Don't forget that WriteOnCon starts today! Get on over there!
Today I wanted to alert you to four free writing books for both the Nook and Kindle. Even if you don't have an ereader, you can download free Kindle software for your PC or Mac, so you don't have to miss free books. By the way, if you want to keep up with free ebooks, sign up for the Pixel of Ink email.
I haven't read these yet, so I can't review them, but I'll include the blurb about each one.
Portable MFA in Creative Writing, by the New York Writer's Workshop
Writers can get the core knowledge of a prestigious $50,000 MFA program without paying tuition. With sound, nuts-and-bolts instruction and real-world career advice, this book is the only book speaking directly to the tens of thousands each year who don’t make it into MFA programs. The topics include magazine writing, memoir and personal essay, poetry, fiction, playwriting and more: inspiration and tips on revision, stamina and productivity; clear instruction on the craft behind the art; and, detailed reading lists to expand writers’ literary horizons. Those who heed its advice will gain the wisdom and experience of some of today’s greatest teaching minds, all for the price of a book.
Robert's Rules of Writing, by Robert Masello
The 101 Rules You Need to Know
*but no one has ever told you
*but no one has ever told you
You already have a million writing books. You know the principles, the lectures, the “expert” techniques. And you’ve discovered that sometimes tried-and-true just equals tired.
In Robert’s Rules of Writing, successful author Robert Masello stomps out status quo writing advice and delivers 101 uninhibited techniques to improve your writing that include:
Burn your journal (See rule 1)
Strip down to your briefs (See rule 38)
Spend time gossiping (See rule 61)
Buy the smoking jacket (See rule 56)
Skip the Starbucks (See rule 7)
De-claim! De-claim! (See rule 63)
Whether you’re a fiction writer, freelancer, memoirist, or screenwriter, Robert’s Rules of Writing gives you the unorthodox advice to transform your writing life and get published!
I'm An English Major--Now What? by Timothy Lemire
Find a Job You Love With Your English Degree
What do Steven Spielberg, Alan Alda, Barbara Walters, Clarence Thomas, Diane Sawyer, and Stephen King have in common? That’s right–they were English majors who now have successful careers.
I’m an English Major, Now What? helps English majors and graduates understand their skills and talents so they can find satisfying jobs across a diversity of fields and dispels common fears and misconceptions that English majors will never make good money.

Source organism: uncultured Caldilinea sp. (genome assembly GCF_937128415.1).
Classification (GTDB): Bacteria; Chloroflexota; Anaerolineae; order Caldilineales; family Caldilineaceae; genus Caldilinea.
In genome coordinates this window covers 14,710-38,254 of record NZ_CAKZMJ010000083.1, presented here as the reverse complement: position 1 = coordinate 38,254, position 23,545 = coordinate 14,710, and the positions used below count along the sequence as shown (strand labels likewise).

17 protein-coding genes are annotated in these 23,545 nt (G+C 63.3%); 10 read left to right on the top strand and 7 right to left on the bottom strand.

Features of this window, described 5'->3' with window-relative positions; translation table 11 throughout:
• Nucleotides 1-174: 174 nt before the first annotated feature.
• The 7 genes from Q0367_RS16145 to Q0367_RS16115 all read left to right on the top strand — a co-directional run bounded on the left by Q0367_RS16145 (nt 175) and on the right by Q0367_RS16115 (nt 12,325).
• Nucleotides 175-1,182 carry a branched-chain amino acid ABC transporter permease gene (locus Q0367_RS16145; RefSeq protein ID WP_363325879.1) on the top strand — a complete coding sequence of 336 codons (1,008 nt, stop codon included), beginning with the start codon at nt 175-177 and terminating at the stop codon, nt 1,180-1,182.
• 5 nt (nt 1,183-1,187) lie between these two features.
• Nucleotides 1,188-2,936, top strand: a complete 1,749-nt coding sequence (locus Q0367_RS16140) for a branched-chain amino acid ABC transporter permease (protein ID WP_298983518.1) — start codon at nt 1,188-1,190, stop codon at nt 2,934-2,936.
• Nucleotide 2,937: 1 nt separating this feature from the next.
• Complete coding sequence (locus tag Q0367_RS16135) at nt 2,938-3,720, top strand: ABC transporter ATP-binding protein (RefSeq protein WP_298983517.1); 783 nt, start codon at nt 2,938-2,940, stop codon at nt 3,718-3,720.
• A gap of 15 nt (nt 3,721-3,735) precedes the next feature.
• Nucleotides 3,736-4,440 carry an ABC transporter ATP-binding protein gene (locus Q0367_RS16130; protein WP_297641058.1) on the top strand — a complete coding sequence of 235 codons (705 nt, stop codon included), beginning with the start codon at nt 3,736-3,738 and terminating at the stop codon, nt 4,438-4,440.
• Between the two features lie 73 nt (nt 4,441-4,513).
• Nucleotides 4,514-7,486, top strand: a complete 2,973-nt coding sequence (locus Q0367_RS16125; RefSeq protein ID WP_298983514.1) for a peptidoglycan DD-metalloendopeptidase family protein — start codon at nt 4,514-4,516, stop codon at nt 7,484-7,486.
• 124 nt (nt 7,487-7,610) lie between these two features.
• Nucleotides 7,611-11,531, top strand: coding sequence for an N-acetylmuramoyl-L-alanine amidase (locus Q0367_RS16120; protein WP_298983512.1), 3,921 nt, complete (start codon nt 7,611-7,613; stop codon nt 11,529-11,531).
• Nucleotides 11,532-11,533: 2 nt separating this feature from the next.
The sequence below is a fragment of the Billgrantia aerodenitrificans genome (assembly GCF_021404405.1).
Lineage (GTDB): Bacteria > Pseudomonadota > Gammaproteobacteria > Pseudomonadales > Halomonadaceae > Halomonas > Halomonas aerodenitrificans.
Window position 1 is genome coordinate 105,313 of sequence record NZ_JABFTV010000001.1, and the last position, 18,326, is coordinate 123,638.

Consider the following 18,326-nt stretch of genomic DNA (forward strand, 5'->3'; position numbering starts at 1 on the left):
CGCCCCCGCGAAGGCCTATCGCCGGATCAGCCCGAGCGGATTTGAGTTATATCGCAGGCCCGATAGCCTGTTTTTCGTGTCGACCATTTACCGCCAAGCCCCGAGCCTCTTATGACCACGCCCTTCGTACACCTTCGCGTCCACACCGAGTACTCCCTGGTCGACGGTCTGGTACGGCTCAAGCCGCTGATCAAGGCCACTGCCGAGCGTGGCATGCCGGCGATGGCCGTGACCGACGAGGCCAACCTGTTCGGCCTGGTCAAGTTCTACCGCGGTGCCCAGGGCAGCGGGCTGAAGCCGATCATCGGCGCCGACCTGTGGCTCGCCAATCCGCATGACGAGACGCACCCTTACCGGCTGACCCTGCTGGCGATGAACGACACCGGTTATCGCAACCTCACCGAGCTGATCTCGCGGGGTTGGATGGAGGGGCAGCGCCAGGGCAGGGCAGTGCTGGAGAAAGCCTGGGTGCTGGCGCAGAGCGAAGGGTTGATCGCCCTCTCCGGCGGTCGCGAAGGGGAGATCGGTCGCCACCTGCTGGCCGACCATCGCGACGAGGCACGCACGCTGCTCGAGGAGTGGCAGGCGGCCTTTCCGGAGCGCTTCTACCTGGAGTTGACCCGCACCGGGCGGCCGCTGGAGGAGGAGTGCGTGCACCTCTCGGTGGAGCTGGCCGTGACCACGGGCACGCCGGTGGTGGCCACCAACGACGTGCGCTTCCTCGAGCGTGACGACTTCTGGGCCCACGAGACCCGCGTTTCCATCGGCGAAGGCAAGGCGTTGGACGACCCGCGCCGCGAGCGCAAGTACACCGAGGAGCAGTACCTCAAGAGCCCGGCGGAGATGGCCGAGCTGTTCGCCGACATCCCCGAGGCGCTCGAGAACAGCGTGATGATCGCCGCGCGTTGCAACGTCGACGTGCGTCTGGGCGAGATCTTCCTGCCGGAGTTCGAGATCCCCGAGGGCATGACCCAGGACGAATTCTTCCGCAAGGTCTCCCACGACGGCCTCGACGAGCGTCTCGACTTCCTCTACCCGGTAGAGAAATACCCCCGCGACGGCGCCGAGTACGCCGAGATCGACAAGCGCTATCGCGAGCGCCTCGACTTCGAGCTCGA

Grammatically Correct, by Anne Stillman
How does good writing stand out?
If its purpose is to convey facts, findings, or instructions, it need be read only once for its content to be clear. If its purpose is to entertain or to provoke thought, it makes readers want to come back for more.
Revised and updated, this guide covers four essential aspects of good writing:
Individual words—spelling variations, hyphenation, frequently confused homonyms, frequently misused words and phrases, irregular plurals and negatives, and uses of capitalization and type style to add special meanings
Punctuation—the role of each mark in achieving clarity and affecting tone, and demonstration of how misuses can lead to ambiguity
Syntax and structure—agreement of subject and verb, parallel construction, modifiers, tenses, pronouns, active versus passive voice, and more
Style—advice on the less hard-and-fast areas of clarity and tone, including sentence length and order, conciseness, simplification, reading level, jargon and clichés, and subtlety
Filled with self-test exercises and whimsical literary quotations, Grammatically Correct steers clear of academic stuffiness, focusing instead on practical strategies and intuitive explanations. Discussions are designed to get to the heart of a concept and provide a sufficient sense of when and how to use it, along with examples that show what ambiguities or misinterpretations might result if the rules are not followed. In cases where there is more than one acceptable way to do something, the approach is not to prescribe one over another but simply to describe the options.
Readers of this book will never break the rules of language again—unintentionally.
Hope you enjoy them! I'm off to WriteOnCon--will I see you there?